The new videotape shows filmmakers Hannah Giles and James O'Keefe, posing as a prostitute and her boyfriend, soliciting advice about a possible housing loan from workers in the Philadelphia office of ACORN Housing Corp.
Previous videos showed the same pair, also posing as a prostitute and her boyfriend, visiting ACORN offices in other cities.
The Philadelphia visit is significant because of a dispute over statements ACORN has made defending what took place when Giles and O'Keefe visited the Philadelphia office last summer.
Supporters of O'Keefe and Giles said ACORN has lied about whether the two were thrown out of the Philadelphia office, how much time they spent there and whether they explicitly told ACORN workers that Giles was a prostitute.
At a Washington news conference, O'Keefe went through an edited version of what he said was a 32-minute visit to the Philadelphia office.
"At no point were we kicked out, at no time were we asked to leave," O'Keefe says on the tape of the Philadelphia visit.
Neil Herrmann, ACORN's lead organizer in Philadelphia, was quoted in news accounts last month as saying that an employee at the office had asked O'Keefe and Giles to leave. On the edited tape released Wednesday, the couple were not asked to leave.
ACORN spokesman Brian Kettenring said in an e-mailed statement: "We've always been clear about Philadelphia. We got them out of the office as quickly as possible, and filed a police report on them within minutes."
Kettenring said that ACORN's political enemies are trying to keep the controversy alive.
"In this era of journalism-lite, plenty media are willing to oblige," said Kettenring.
In the video, the voice of the ACORN employee was muted for legal reasons. ACORN is suing O'Keefe and Giles and conservative columnist Andrew Breitbart, who posted the videos on his Web site.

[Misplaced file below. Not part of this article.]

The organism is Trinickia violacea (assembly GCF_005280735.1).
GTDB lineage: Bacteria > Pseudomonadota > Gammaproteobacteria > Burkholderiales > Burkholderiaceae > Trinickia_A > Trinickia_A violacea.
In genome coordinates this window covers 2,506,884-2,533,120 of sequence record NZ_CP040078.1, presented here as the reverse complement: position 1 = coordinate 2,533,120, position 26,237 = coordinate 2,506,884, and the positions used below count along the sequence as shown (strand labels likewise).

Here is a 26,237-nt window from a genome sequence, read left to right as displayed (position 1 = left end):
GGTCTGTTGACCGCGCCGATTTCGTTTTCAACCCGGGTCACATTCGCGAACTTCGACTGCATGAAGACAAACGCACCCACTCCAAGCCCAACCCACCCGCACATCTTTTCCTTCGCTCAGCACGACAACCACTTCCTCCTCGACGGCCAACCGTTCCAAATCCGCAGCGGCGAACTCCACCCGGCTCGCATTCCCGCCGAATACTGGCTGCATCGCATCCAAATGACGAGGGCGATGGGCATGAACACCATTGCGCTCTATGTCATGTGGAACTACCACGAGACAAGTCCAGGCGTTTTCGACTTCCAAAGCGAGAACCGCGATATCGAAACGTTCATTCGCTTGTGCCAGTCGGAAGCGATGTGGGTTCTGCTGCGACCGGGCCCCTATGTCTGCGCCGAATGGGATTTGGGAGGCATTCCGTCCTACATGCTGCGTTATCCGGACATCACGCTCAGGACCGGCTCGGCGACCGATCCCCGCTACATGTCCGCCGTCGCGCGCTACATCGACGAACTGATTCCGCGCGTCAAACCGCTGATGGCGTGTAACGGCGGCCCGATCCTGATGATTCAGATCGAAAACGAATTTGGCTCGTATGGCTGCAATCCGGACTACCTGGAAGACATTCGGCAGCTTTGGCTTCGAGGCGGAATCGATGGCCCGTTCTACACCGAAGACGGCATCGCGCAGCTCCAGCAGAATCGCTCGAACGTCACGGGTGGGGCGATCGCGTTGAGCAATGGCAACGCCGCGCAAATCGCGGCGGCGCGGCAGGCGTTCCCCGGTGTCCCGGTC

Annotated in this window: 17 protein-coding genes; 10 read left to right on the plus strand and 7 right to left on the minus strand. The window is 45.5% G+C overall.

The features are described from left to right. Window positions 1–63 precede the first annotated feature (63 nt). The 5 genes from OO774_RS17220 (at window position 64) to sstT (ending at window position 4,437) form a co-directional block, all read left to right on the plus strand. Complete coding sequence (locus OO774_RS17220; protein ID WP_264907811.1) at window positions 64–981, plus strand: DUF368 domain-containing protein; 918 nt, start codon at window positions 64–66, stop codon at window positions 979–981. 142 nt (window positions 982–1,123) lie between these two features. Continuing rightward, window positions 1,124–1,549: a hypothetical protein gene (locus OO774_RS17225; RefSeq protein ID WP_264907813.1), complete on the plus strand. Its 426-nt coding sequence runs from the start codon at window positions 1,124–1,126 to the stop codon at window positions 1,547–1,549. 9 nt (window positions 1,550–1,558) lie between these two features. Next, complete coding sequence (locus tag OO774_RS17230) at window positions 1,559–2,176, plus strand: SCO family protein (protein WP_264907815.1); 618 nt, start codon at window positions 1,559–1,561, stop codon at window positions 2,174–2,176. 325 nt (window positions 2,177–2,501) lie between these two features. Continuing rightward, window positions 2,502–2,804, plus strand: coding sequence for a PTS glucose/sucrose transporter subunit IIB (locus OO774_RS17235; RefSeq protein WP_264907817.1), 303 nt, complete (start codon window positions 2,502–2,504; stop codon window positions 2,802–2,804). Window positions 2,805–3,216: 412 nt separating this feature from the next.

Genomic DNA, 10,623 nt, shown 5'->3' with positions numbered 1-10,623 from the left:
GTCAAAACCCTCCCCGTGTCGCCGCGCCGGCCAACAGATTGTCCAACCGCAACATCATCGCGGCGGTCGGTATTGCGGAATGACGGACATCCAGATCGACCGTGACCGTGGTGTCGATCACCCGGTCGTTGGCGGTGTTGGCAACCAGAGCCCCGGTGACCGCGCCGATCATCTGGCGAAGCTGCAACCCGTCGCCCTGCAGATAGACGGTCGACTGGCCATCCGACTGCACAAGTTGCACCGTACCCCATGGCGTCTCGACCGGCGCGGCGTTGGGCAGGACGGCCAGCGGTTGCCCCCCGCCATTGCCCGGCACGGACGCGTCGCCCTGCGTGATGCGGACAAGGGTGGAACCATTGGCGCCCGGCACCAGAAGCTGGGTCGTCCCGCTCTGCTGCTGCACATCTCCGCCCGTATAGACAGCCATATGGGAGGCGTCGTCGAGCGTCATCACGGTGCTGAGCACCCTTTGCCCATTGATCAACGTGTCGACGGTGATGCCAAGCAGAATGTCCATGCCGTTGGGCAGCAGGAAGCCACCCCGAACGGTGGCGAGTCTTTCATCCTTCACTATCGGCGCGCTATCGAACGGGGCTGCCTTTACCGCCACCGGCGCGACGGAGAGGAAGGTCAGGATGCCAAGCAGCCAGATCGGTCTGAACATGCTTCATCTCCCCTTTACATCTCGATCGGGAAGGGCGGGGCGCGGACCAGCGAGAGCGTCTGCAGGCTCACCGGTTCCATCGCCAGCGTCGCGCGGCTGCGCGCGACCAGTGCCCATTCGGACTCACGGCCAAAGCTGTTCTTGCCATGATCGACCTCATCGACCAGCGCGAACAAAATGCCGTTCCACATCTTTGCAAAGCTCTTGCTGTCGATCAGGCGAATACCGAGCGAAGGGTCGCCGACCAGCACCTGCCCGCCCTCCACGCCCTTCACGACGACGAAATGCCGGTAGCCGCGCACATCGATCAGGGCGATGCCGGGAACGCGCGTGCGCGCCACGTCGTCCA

After Tuesday's news conference, O'Keefe called on ACORN to state publicly that it has no objection to the public release of any its employees' oral statements on the latest tape.
ACORN has repeatedly asked that O'Keefe release all of the tapes he possesses unedited.
ACORN, short for the Association of Community Organizations for Reform Now, portrays itself as a successful advocate for tens of thousands of low-income and minority homebuyers. Republicans describe it as a pro-Democratic group that among other things, is violating the tax-exempt status of some of its affiliates by engaging in partisan political activities.
Some of the previously released videos show ACORN employees giving O'Keefe and Giles advice on how to disguise the source of their income to get housing aid. In some videos, the ACORN employees are visited by the make-believe hooker and her boyfriend seeking advice about establishing a brothel with underage hookers.
The release of the videotapes has resulted in the cutoff of some federal funding to ACORN and increased pressure on the community activist group, which faces federal investigations and accusations of voter fraud. Conservatives have tried to make the group a symbol of Democrats' excesses and government waste.
According to a transcript they released on the videotape of the Philadelphia visit, O'Keefe and Giles start referring to prostitution, with the ACORN employee in response coming across as at times unconcerned, at others anxious to end the meeting.
"A lot of organizations won't give us the clear go ahead because of who she, I .... you know like what she does for a living," O'Keefe says of Giles, according to the videotape.
In the transcript, the ACORN employee responds by offering the two a flyer about an upcoming workshop on housing.
"Your line of work it's really ... as long as you can prove that you have income steadily coming in," says the ACORN employee, according to the transcript.
At the news conference, Rep. Steve King, R-Iowa, spoke out on behalf of O'Keefe and Giles, saying that ACORN is a corrupt, criminal enterprise and that he has been trying for four or five years to get Congress to stop funding it.